improved drift eliminator designs. As a result drift losses can now be as low as 0.003 –

4.4 Cooling tower fans

The purpose of a cooling tower fan is to move a specified quantity of air through the system.
The fan has to overcome the system resistance, which is defined as the pressure loss, to move
the air. The fan output or work done by the fan is the product of air flow and the pressure
loss. The fan output and kW input determines the fan efficiency.

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The fan efficiency in turn is greatly dependent on the profile of the blade. Blades include:
ƒ Metallic blades, which are manufactured by extrusion or casting processes and therefore
it is difficult to produce ideal aerodynamic profiles
ƒ Fiber reinforced plastic (FRP) blades are normally hand molded which makes it easier to
produce an optimum aerodynamic profile tailored to specific duty conditions. Because
FRP fans are light, they need a low starting torque requiring a lower HP motor, the lives
of the gear box, motor and bearing is increased, and maintenance is easier.

A 85-92% efficiency can be achieved with blades with an aerodynamic profile, optimum
twist, taper and a high coefficient of lift to coefficient of drop ratio. However, this efficiency
is drastically affected by factors such as tip clearance, obstacles to airflow and inlet shape,

Cases reported where metallic or glass fiber reinforced plastic fan blades have been replaced
by efficient hollow FRP blades. The resulting fan energy savings were in the order of 20-30%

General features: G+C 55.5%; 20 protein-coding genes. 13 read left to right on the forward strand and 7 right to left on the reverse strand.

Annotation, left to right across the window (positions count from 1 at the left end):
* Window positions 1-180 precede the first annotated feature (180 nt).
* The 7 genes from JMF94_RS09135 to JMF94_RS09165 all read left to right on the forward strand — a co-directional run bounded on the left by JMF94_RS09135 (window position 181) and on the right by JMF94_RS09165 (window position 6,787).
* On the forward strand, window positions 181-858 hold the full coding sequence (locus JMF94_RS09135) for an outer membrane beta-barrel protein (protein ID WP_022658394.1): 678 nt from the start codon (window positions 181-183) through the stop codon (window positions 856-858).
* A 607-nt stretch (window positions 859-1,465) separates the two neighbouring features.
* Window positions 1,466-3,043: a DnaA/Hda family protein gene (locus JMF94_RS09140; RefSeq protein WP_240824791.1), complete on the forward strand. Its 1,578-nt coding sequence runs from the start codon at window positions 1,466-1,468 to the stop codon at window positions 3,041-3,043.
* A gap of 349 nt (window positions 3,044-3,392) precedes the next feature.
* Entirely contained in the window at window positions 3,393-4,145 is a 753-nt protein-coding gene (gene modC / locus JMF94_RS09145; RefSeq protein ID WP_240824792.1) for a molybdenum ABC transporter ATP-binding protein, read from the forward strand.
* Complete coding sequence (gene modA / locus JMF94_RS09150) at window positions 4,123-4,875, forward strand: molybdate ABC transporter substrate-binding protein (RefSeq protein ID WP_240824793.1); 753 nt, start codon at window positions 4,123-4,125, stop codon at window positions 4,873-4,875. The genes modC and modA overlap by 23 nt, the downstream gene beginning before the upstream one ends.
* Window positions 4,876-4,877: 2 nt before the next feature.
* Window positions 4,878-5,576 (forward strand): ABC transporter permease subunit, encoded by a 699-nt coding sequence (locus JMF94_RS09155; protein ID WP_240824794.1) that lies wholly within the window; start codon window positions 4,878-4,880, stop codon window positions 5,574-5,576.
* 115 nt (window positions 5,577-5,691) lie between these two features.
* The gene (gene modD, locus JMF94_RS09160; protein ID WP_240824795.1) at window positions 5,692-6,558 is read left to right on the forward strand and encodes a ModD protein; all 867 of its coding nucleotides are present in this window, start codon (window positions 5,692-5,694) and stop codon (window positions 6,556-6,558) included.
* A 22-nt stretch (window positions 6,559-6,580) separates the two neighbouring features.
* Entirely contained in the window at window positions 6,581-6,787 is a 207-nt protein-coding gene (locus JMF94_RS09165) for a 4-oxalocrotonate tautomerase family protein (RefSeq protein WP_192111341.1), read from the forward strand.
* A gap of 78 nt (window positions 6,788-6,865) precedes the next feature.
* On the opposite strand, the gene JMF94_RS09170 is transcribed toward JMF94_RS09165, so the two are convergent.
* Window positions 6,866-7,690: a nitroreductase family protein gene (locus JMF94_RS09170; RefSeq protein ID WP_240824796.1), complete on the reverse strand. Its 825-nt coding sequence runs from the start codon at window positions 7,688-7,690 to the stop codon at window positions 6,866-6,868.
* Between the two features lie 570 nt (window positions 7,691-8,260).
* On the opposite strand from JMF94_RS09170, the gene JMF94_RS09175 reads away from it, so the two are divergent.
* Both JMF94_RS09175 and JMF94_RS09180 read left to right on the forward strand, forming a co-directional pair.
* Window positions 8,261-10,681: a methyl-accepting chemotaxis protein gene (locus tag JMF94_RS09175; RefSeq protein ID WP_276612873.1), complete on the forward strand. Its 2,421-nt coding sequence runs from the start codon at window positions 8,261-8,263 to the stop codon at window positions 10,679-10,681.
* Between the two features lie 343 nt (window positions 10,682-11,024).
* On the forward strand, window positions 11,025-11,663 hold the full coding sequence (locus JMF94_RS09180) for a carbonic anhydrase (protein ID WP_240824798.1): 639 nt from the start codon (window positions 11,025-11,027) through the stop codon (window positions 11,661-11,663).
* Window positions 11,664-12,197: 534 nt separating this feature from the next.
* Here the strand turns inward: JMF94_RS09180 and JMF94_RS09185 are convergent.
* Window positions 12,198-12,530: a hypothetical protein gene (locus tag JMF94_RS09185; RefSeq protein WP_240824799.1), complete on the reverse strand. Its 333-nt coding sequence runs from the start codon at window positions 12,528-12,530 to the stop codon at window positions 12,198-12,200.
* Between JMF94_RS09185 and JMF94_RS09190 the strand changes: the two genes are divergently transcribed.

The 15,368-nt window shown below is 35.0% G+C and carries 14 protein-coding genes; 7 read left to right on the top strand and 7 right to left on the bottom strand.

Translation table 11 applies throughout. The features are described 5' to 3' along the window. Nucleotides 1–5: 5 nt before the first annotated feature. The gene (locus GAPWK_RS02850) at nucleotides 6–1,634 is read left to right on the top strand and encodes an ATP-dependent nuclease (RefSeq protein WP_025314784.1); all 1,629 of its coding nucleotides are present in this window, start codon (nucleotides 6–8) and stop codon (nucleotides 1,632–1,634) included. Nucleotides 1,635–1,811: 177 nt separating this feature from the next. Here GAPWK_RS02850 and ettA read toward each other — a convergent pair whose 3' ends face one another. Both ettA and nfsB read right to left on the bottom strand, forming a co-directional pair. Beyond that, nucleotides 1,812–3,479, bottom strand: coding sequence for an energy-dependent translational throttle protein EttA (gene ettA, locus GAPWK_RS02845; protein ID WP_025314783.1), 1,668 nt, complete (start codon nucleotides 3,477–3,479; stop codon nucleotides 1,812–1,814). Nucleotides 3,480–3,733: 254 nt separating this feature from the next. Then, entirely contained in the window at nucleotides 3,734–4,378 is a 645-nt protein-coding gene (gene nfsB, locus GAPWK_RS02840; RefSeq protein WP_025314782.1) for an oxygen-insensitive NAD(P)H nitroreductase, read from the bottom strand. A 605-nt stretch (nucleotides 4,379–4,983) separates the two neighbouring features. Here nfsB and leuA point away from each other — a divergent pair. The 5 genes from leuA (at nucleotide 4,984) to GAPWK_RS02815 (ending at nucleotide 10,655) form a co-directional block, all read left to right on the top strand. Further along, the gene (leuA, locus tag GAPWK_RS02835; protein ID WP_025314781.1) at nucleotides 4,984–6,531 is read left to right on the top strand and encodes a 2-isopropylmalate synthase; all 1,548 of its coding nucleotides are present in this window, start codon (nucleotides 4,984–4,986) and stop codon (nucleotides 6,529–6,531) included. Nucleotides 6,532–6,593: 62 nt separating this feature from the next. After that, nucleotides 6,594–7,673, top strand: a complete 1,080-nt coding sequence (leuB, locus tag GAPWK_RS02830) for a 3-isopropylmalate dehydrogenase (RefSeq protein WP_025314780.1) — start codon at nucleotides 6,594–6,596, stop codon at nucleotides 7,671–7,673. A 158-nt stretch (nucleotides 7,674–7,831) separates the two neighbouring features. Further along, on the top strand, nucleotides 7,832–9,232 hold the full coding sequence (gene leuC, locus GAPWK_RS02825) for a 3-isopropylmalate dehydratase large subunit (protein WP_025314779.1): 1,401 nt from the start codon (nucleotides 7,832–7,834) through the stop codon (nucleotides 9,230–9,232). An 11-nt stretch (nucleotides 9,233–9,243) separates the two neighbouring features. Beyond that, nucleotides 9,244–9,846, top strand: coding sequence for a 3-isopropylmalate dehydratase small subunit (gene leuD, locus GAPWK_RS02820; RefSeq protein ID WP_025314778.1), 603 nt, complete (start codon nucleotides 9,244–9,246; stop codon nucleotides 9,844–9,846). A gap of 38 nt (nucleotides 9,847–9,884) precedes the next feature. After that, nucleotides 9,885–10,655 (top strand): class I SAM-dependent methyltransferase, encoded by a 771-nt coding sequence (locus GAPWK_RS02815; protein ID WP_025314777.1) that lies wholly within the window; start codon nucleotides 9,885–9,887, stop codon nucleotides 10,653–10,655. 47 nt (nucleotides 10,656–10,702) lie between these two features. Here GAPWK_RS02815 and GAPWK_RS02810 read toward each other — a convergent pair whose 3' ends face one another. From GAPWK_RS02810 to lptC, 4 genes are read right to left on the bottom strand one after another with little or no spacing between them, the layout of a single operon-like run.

and with simple pay back period of 6 to 7 months (NPC).

The chapter Fans and Blowers gives more information about fans.

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This section lists the most important options to improve energy efficiency of cooling towers.
ƒ Follow manufacturer’s recommended clearances around cooling towers and relocate or
modify structures that interfere with the air intake or exhaust
ƒ Optimize cooling tower fan blade angle on a seasonal and/or load basis
ƒ Correct excessive and/or uneven fan blade tip clearance and poor fan balance
ƒ In old counter-flow cooling towers, replace old spray type nozzles with new square spray
nozzles that do not clog
ƒ Replace splash bars with self-extinguishing PVC cellular film fill
ƒ Install nozzles that spray in a more uniform water pattern
ƒ Clean plugged cooling tower distribution nozzles regularly
ƒ Balance flow to cooling tower hot water basins
ƒ Cover hot water basins to minimize algae growth that contributes to fouling
ƒ Optimize the blow down flow rate, taking into account the cycles of concentration (COC)
ƒ Replace slat type drift eliminators with low-pressure drop, self-extinguishing PVC
cellular units
ƒ Restrict flows through large loads to design values
ƒ Keep the cooling water temperature to a minimum level by (a) segregating high heat
loads like furnaces, air compressors, DG sets and (b) isolating cooling towers from
sensitive applications like A/C plants, condensers of captive power plant etc. Note: A 1oC
cooling water temperature increase may increase the A/C compressor electricity
consumption by 2.7%. A 1oC drop in cooling water temperature can give a heat rate
saving of 5 kCal/kWh in a thermal power plant
ƒ Monitor approach, effectiveness and cooling capacity to continuously optimize the